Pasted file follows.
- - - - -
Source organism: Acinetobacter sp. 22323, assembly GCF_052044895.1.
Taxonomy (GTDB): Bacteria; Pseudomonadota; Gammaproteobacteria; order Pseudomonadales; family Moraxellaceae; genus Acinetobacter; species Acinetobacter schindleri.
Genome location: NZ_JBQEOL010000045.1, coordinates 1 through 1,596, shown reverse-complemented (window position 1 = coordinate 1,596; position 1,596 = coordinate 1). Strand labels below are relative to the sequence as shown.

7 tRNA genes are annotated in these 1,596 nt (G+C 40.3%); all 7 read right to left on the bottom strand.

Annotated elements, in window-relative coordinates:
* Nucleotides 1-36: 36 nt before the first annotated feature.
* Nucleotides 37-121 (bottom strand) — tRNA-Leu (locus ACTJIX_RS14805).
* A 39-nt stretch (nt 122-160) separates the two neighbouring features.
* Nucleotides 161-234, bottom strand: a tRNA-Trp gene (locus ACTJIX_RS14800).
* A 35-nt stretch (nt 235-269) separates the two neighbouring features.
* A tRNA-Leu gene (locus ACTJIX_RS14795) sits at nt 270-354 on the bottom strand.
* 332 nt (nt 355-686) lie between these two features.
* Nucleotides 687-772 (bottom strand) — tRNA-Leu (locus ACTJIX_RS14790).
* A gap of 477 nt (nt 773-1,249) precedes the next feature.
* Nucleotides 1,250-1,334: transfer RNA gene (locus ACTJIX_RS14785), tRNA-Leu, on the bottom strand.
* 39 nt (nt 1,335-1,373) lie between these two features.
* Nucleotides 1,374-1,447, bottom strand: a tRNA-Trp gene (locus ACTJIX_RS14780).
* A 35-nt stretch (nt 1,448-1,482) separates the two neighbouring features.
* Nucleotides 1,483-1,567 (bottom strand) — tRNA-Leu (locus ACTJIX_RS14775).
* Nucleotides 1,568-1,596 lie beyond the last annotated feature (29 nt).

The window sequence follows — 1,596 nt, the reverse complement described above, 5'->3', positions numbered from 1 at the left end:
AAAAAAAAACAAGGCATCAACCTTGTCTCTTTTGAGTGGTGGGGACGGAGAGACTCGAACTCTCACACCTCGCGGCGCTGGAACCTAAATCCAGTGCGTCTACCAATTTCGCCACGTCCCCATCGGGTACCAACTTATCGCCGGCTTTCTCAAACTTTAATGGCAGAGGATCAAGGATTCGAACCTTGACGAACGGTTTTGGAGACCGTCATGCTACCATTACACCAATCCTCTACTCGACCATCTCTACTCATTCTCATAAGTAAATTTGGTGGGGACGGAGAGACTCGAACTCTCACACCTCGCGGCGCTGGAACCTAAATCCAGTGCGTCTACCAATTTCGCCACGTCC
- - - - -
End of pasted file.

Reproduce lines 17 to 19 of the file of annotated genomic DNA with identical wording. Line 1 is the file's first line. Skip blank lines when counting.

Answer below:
* Nucleotides 1,374-1,447, bottom strand: a tRNA-Trp gene (locus ACTJIX_RS14780).
* A 35-nt stretch (nt 1,448-1,482) separates the two neighbouring features.
* Nucleotides 1,483-1,567 (bottom strand) — tRNA-Leu (locus ACTJIX_RS14775).